Comparison of scoring methods for the Brief Insomnia Questionnaire in a general population sample

Ka Fai Chung, Wing Fai Yeung, Fiona Yan Yee Ho, Lai Ming Ho, Kam Ping Yung, Yee Man Yu, Chi Wa Kwok

Research output: Journal article publicationJournal articleAcademic researchpeer-review

11 Citations (Scopus)


Objective: The Brief Insomnia Questionnaire (BIQ) is a lay-administered, structured interview to derive insomnia disorders according to the Diagnostic and Statistical Manual, Fourth Edition, Text Revision (DSM-IV-TR), International Classification of Diseases, Tenth Edition (ICD-10) and research diagnostic criteria/International Classification of Sleep Disorders, Second Edition (RDC/ICSD-2). The concordance between diagnoses derived from the BIQ and clinical interviews was only moderate and the prevalence estimates based on the BIQ were significantly different from estimates based on clinical interviews. We hypothesized that a modification of the scoring algorithm closer to the diagnostic criteria would improve the performance of the BIQ. Methods: Probability subsample of population-based epidemiological survey respondents (n. =. 2011) completed clinical reappraisal (n. =. 176) interviews. We compared the modified scoring with the original scoring in sensitivity, specificity, positive and negative predictive values, areas under the characteristic curve, and Cohen's kappa to detect DSM-IV-TR, ICD-10 and RDC/ICSD-2 insomnia diagnoses by the BIQ against clinical interviews. Result: The diagnostic accuracy was improved with the modified scoring. The areas under the receiver operating characteristic curve for the DSM-IV-TR, ICD-10, RDC/ICSD-2 and any of the insomnia diagnoses ranged from 0.76 to 0.87. Using the modified scoring, there was no significant difference between prevalence estimates based on the BIQ classification and clinical interviews. Conclusions: The BIQ with modified scoring enhanced case detection and produced more accurate prevalence estimates of DSM-IV-TR, ICD-10 and RDC/ICSD-2 insomnia disorders. With scoring algorithms now extended to DSM-5 and ICSD-3 diagnoses, the BIQ should be more widely used in clinical and research settings.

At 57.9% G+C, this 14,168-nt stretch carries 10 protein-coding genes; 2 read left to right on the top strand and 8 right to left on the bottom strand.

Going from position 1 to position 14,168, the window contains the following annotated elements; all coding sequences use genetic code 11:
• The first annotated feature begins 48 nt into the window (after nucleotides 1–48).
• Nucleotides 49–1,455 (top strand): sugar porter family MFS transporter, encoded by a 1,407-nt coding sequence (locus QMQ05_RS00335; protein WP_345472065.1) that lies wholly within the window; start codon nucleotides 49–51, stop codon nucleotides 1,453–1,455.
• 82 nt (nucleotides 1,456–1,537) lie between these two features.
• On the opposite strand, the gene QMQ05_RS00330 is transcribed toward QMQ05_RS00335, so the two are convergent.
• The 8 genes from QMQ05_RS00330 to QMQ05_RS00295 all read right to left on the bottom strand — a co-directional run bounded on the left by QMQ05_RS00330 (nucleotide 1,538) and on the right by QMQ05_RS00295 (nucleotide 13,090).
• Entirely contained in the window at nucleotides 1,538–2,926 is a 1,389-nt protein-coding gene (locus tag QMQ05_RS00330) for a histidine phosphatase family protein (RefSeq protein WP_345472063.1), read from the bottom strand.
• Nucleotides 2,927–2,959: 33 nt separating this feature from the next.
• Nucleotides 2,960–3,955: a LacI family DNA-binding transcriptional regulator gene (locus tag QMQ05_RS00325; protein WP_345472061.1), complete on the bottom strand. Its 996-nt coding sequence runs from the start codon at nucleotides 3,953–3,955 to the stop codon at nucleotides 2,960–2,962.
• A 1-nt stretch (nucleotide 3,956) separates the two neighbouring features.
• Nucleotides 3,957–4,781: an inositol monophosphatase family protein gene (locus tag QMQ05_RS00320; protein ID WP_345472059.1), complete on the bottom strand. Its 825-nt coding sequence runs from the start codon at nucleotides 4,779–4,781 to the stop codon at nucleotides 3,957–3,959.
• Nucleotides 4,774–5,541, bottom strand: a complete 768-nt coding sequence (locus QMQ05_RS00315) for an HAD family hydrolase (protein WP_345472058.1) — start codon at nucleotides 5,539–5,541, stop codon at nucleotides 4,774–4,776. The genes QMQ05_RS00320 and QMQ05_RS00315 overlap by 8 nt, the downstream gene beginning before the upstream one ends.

Original languageEnglish
Pages (from-to)34-38
Number of pages5
JournalJournal of Psychosomatic Research
Issue number1
Publication statusPublished - 1 Jan 2015
Externally publishedYes


  • Diagnosis
  • DSM-5
  • ICD-10
  • ICSD-2
  • ICSD-3
  • Insomnia

ASJC Scopus subject areas

  • Clinical Psychology
  • Psychiatry and Mental health


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